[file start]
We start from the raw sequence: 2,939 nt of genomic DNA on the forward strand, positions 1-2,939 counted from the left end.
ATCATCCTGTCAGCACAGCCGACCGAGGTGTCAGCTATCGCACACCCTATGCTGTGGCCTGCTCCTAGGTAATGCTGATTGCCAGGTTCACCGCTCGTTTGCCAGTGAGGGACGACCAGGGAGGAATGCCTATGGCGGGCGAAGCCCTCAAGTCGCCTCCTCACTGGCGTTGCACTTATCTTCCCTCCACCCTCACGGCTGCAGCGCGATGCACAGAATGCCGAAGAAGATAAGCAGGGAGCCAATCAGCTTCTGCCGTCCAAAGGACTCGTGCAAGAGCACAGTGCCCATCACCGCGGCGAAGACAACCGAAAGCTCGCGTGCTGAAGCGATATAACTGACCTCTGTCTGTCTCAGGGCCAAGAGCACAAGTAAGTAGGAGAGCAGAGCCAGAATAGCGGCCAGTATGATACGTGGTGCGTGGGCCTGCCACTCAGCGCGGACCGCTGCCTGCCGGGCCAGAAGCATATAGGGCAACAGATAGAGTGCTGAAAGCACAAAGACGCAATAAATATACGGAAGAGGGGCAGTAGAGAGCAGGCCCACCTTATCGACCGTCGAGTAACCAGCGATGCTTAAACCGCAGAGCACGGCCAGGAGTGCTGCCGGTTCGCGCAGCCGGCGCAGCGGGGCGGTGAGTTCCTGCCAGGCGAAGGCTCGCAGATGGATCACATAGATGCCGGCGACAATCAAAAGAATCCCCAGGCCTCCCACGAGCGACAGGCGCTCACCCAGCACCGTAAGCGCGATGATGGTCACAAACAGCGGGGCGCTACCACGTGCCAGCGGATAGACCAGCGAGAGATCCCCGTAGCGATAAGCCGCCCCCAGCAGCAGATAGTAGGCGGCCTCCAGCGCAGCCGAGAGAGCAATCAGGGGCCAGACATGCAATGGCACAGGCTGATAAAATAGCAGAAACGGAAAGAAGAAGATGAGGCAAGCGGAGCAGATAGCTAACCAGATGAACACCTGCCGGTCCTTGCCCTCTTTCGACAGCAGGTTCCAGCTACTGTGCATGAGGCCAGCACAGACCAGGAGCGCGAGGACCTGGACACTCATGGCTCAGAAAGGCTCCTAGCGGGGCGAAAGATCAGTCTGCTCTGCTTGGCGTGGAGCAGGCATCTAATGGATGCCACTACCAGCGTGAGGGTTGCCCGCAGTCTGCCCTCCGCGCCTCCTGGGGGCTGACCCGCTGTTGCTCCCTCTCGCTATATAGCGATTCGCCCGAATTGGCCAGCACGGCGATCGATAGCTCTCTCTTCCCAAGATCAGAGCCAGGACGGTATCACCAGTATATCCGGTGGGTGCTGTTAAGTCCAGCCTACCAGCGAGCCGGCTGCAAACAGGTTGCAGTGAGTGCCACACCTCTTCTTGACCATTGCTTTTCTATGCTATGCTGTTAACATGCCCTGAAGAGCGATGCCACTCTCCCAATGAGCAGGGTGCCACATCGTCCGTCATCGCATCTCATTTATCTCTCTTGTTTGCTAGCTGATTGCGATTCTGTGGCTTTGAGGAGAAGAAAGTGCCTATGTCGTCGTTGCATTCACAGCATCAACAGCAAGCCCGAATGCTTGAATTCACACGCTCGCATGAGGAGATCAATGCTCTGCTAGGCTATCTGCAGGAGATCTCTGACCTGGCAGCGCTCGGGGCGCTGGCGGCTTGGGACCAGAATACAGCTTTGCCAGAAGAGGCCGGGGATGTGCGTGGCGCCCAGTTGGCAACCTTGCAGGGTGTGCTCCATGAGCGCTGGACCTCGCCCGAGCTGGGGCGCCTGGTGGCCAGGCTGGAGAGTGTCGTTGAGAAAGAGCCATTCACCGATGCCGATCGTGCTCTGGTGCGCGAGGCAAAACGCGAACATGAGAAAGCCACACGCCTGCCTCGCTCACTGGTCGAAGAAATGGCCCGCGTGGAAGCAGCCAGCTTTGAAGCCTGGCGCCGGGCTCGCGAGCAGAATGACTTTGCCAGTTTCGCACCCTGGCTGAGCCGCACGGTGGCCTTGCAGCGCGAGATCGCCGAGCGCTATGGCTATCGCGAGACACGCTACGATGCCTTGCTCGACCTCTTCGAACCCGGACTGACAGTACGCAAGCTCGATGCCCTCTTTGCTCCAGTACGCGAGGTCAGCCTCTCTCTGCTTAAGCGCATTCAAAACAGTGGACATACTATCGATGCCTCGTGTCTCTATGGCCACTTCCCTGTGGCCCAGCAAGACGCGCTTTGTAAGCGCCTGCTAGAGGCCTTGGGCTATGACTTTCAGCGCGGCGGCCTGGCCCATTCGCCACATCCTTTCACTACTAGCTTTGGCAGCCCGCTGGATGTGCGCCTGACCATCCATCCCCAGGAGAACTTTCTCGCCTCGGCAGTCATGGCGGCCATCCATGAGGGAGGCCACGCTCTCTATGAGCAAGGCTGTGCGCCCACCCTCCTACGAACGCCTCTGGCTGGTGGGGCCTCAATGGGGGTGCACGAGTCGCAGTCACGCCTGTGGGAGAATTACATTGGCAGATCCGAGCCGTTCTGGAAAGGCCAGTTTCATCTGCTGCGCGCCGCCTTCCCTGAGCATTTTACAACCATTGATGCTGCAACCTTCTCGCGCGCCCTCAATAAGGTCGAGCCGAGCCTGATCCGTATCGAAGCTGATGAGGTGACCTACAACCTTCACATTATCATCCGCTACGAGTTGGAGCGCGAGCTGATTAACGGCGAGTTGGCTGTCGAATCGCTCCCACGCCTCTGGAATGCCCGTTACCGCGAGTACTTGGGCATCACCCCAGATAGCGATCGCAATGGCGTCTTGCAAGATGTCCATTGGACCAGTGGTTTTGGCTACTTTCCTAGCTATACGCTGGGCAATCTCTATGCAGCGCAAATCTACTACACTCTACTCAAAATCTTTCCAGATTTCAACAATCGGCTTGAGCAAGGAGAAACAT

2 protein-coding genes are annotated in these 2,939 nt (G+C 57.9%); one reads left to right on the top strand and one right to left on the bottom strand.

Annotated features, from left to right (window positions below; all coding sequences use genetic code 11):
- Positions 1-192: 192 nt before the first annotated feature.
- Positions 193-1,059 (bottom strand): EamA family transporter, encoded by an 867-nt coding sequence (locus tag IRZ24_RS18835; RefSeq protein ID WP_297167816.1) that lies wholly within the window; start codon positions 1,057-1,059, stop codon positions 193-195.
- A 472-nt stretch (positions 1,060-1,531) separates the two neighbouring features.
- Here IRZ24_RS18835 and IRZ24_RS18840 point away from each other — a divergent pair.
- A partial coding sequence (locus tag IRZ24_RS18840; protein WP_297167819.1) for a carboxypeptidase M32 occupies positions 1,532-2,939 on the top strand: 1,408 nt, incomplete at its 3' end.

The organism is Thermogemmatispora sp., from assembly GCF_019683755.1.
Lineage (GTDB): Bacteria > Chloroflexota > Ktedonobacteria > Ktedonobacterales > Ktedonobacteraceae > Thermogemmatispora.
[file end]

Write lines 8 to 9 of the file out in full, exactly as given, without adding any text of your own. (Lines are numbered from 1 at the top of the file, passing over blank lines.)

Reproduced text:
- Here IRZ24_RS18835 and IRZ24_RS18840 point away from each other — a divergent pair.
- A partial coding sequence (locus tag IRZ24_RS18840; protein WP_297167819.1) for a carboxypeptidase M32 occupies positions 1,532-2,939 on the top strand: 1,408 nt, incomplete at its 3' end.